Poland’s justice minister, Zbigniew Ziobro, has warned that Poland “cannot yield” to the European Union’s demands regarding the judicial system. If it does, it would “open the gate” to the imposition of same-sex marriage, abortion on demand and the euro.

The remarks, in an interview with Catholic broadcaster Radio Maryja, are very different in tone from his more conciliatory tone during the visit of European Commission Vice President Věra Jourová two days earlier, when as a “gesture of goodwill” Ziobro “proposed a compromise” with the EU on judicial reform.

“There is a war for the judiciary,” Ziobro told the radio station. “The opposition, together with the judge’s caste and the biggest players in the EU, are attacking us because we want to strengthen Poland.”

For decades, Poland has lived under a “judgeocracy” in which the judiciary ran its own affairs, said the justice minister. What is at stake now is “whether Poland and the mechanisms of democracy can control the process of appointing judges”.

“I have told [Jourová] clearly…that we will not agree to this sphere of power being taken away from the Polish state,” warned Ziobro. “We will not agree to being treated differently from other nations like Germany, the Netherlands and France.”

Ziobro claimed that when he proposed a compromise to Jourová on how to select judges, it was not well received by her, with the commissioner saying that it would still result in politicised courts.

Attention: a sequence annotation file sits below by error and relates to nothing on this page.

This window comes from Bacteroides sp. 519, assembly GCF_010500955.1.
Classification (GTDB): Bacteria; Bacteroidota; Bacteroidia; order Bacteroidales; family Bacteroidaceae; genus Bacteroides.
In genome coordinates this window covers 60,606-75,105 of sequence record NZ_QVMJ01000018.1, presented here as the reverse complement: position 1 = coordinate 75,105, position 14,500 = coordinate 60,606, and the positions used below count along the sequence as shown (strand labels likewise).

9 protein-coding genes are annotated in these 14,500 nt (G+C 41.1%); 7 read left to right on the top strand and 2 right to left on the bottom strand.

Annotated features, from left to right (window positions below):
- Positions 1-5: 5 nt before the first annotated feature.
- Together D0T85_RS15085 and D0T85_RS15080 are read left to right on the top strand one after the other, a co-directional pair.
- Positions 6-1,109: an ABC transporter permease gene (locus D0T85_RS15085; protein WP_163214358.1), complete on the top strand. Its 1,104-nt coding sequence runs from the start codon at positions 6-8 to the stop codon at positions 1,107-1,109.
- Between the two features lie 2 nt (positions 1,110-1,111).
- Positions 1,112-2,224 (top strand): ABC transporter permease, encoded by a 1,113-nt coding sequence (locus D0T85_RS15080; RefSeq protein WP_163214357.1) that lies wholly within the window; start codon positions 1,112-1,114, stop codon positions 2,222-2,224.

The justice minister suggested to Radio Maryja that the Commission appeared to want to “impose” a system on Poland, then added:

If we agreed to this, then the same mechanism would function in other areas, such as the introduction of the euro, homosexual marriage, abortion on demand. We cannot yield here. This would mean the opening of a great gate through which our sovereignty would be stolen.

For background and the latest developments on the struggle over Poland’s courts, see our recent report:

EU Commission VP in Warsaw: “I would like to do more to protect judges”

Main image credit: P.Tracz/KPRM/Flickr (under public domain)

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